The number of people in England waiting longer than six weeks for tests and scans increased five-fold between March and April.
The Labour Party is calling for a plan to deal with this backlog in non-Covid services.
NHS England’s constitution says patients should wait no longer than six weeks for diagnostic tests.
The government said new scanners and equipment had been provided as part of its coronavirus response.
Figures published by NHS England this month showed almost 470,000 people had been waiting longer than six weeks for tests, including for cancer, at the end of April.
That’s five times as many as were waiting at the end of March.
In February, before coronavirus took hold in the UK, fewer than 3% of people waited longer than six weeks.
By April, more than half of people were waiting past the promised six-week cut off.
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Labour’s Shadow Health Secretary Jonathan Ashworth will bring forward a vote in the House of Commons on Wednesday, demanding a plan to deal with the built-up demand for care.
“A vital component would be the introduction of weekly routine testing of all NHS staff to keep them and patients safe from Covid-19 while receiving treatment,” Mr Ashworth said.
The variation in waits
The increase in long waits varied by procedure.
At the end of April, almost eight times as many people were waiting longer than six weeks for non-obstetric ultrasounds, compared with the end of March.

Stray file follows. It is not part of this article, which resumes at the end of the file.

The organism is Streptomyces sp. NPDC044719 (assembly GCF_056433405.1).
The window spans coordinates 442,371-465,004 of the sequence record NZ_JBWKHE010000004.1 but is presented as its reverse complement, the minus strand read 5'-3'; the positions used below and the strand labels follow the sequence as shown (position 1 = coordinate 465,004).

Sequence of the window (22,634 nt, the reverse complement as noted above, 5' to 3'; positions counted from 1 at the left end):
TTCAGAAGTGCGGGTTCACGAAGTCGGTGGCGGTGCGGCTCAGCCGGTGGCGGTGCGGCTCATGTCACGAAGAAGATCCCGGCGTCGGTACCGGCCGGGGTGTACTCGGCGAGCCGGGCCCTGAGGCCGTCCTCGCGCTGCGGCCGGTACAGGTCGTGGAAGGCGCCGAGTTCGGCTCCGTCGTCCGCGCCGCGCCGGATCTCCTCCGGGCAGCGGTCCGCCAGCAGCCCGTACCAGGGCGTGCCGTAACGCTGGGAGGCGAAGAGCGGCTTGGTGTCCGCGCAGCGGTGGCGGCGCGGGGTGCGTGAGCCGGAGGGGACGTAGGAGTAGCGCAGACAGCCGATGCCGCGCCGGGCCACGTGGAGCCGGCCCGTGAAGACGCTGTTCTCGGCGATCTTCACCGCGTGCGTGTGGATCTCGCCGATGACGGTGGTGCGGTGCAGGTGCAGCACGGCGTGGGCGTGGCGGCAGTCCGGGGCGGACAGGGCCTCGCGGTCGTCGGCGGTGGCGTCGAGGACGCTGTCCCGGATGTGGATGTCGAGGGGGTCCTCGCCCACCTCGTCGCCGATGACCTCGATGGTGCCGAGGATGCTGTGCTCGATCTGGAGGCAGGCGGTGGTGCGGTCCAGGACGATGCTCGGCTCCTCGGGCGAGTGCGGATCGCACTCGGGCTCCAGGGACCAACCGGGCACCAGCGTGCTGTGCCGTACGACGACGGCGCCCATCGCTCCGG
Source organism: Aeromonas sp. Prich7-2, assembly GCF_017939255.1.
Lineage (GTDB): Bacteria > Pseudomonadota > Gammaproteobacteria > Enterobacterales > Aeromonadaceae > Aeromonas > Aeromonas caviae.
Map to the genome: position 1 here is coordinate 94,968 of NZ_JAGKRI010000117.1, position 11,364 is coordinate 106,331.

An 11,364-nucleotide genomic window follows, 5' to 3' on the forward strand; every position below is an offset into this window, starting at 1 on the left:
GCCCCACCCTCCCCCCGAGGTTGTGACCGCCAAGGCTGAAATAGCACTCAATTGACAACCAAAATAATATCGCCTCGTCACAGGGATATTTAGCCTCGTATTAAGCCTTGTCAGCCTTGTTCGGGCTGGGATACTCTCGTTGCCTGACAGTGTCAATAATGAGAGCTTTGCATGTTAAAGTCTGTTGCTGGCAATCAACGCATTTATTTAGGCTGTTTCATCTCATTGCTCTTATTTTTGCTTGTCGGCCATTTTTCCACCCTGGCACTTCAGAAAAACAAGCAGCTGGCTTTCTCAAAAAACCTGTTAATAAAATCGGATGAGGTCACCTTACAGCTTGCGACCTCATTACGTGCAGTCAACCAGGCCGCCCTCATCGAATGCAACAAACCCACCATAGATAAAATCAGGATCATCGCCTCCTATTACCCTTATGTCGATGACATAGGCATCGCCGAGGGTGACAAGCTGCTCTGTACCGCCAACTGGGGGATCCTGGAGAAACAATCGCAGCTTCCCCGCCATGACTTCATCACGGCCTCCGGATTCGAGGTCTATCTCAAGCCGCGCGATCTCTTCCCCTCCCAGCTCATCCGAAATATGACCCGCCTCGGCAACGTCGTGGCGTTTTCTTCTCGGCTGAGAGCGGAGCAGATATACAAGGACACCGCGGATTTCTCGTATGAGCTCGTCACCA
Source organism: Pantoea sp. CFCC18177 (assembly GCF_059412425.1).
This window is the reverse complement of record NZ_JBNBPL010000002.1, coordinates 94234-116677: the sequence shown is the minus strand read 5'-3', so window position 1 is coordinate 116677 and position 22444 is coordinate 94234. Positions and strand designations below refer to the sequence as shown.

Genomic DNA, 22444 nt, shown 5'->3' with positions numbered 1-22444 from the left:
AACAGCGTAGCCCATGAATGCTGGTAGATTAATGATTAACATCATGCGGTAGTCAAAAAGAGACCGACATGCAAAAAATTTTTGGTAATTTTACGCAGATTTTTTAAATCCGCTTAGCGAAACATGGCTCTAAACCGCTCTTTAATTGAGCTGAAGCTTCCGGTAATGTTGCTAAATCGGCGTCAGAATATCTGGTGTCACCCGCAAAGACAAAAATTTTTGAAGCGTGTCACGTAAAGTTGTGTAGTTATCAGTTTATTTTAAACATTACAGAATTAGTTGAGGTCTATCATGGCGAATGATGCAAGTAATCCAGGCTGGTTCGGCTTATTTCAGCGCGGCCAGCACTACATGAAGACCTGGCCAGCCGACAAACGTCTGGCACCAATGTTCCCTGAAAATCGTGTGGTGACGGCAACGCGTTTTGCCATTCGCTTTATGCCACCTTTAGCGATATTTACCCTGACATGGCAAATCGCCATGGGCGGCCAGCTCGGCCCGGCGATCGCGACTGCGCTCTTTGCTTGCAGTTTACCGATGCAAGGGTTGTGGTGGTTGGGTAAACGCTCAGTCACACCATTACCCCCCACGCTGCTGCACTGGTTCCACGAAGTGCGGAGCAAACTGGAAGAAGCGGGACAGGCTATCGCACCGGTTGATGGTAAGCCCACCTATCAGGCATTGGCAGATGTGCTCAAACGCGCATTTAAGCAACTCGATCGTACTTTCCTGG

Seven times as many people were waiting longer than recommended for a procedure used to detect bowel cancer, and six times as many for an ECG test, used to check heart rhythm.
And long waits for CT and MRI scans, used in detecting a range of conditions including tumours, increased five-fold.
Cancer Research has previously said more than two million people are now overdue for cancer screening, tests or treatment, resulting in a potential 23,000 cancers having gone undiagnosed during lockdown.
A Department of Health and Social Care spokesperson said: “We recognise the impact this global pandemic has had on NHS services and the challenges faced as we start to restore them in a safe way.
“We will continue to ensure the NHS has everything it needs to provide the high quality care the public expect and we have already provided a significant number of new CT scanners, x-ray machines and portable ultrasounds as part of the response to Covid-19”.
What is happening now?
At the end of April the health service produced guidance on getting non-Covid services back up and running over a six-week period.
That included steps like testing all patients having planned treatment before admission, and separating Covid and non-Covid patients into different areas.
But at the beginning of June, health bosses warned it would not be possible to simply “switch on” NHS services immediately.
The Royal College of Surgeons president Prof Derek Alderson last week told MPs “Covid-light” sites needed to be set up to allow other services to resume.
That will involve testing all patients, and testing staff for coronavirus as often as twice as week, he said.